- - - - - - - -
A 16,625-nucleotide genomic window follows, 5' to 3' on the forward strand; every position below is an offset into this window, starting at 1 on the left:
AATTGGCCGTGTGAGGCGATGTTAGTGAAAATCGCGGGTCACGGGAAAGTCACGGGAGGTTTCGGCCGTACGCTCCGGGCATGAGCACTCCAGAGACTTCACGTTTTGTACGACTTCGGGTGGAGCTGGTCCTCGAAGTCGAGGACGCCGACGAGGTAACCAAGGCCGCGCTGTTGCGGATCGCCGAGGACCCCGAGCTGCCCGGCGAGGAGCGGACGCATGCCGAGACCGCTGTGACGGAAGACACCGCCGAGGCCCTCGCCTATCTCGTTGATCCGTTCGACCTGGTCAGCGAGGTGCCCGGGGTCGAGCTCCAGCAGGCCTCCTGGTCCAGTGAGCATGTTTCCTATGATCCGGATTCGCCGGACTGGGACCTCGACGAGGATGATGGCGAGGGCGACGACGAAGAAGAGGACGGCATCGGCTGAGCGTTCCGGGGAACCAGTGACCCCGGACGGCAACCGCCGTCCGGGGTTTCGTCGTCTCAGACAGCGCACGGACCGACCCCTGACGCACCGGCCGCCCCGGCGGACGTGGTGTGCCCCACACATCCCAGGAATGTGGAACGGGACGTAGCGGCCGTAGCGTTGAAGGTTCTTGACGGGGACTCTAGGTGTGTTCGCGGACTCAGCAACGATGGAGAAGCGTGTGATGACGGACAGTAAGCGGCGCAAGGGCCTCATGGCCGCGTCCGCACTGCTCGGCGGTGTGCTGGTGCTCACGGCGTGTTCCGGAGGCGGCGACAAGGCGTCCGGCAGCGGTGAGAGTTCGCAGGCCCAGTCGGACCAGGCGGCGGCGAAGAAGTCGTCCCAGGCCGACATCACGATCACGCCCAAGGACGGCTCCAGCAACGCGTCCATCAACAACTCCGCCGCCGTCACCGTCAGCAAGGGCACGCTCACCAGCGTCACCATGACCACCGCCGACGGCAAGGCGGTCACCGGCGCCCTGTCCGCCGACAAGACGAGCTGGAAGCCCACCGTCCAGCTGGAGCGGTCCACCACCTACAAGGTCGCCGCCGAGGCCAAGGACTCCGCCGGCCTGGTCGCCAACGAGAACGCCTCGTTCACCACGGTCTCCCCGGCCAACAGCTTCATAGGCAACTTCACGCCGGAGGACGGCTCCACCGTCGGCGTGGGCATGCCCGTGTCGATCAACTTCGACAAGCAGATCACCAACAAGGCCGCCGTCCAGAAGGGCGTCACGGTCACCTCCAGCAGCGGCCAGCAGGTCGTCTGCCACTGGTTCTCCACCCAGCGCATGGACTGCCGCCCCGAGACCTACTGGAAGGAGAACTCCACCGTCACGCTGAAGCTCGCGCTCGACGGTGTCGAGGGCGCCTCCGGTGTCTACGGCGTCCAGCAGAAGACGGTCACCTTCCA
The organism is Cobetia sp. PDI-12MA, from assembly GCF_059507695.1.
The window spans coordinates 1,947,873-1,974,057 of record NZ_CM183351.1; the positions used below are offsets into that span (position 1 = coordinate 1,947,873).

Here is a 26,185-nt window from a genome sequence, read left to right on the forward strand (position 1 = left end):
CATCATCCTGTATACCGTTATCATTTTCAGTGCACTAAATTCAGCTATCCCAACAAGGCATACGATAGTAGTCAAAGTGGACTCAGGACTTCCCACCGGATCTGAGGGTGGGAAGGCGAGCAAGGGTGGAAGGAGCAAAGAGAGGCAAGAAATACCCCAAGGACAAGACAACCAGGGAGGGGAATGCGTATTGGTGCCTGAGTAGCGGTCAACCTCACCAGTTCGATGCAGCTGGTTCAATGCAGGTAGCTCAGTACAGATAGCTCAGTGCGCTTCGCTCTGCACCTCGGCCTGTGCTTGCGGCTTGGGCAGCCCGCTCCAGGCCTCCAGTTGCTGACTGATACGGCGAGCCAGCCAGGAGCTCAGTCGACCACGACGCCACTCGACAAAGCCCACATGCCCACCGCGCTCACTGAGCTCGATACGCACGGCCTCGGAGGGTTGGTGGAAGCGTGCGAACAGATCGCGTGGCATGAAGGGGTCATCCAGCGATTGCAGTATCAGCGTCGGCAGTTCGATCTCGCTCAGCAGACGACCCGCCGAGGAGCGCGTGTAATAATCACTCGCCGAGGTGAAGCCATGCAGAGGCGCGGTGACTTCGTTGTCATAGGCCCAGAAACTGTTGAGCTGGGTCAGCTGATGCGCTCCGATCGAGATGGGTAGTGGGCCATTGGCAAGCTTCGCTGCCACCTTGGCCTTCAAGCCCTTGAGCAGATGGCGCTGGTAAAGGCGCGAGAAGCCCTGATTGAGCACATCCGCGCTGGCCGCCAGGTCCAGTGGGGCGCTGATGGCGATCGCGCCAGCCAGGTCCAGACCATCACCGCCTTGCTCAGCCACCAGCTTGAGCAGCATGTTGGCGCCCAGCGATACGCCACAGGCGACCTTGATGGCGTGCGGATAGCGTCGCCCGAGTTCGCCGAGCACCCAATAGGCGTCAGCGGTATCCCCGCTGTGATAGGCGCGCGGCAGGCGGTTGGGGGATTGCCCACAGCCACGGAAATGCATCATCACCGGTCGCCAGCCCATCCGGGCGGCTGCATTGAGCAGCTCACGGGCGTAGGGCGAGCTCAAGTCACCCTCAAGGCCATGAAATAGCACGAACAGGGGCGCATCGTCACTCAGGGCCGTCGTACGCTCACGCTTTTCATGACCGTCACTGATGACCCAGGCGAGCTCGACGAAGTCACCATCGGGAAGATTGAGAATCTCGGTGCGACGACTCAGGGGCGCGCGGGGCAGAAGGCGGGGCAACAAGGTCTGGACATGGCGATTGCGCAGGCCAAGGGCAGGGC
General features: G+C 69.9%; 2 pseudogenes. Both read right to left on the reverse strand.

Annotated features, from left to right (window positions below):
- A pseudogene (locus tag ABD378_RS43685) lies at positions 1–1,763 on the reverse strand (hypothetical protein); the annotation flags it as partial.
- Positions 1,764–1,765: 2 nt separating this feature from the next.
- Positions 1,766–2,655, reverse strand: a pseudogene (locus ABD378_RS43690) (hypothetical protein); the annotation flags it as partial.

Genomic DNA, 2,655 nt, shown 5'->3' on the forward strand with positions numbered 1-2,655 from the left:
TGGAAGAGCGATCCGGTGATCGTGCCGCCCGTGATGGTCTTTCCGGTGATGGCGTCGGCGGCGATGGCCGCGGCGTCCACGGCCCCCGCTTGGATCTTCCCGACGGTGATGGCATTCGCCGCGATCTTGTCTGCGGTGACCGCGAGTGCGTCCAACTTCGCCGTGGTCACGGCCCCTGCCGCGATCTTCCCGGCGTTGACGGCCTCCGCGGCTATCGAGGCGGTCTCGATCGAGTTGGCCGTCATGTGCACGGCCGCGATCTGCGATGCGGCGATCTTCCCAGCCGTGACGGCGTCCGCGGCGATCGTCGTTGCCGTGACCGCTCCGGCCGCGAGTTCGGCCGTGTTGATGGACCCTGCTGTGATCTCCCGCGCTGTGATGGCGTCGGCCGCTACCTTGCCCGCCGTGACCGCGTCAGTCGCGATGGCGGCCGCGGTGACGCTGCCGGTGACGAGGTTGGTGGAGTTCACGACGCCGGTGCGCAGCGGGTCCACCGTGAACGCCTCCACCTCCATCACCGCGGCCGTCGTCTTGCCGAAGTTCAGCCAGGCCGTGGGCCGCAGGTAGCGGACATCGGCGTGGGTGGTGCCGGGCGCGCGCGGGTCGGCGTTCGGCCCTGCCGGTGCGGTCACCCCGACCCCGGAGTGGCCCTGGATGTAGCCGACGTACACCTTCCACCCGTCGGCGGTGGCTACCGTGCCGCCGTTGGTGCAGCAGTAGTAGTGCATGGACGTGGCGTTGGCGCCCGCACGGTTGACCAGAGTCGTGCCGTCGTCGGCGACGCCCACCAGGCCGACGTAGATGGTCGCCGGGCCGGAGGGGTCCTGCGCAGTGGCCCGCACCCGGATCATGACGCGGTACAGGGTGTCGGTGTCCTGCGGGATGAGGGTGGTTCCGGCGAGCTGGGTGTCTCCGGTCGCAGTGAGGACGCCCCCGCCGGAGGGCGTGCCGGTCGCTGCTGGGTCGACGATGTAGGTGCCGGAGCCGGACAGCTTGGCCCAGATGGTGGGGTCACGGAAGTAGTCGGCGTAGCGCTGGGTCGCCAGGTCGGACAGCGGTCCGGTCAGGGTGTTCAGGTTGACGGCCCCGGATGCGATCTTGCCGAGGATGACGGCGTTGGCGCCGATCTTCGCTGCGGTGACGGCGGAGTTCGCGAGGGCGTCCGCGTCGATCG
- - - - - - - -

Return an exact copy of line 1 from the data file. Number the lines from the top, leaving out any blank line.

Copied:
A 16,625-nucleotide genomic window follows, 5' to 3' on the forward strand; every position below is an offset into this window, starting at 1 on the left: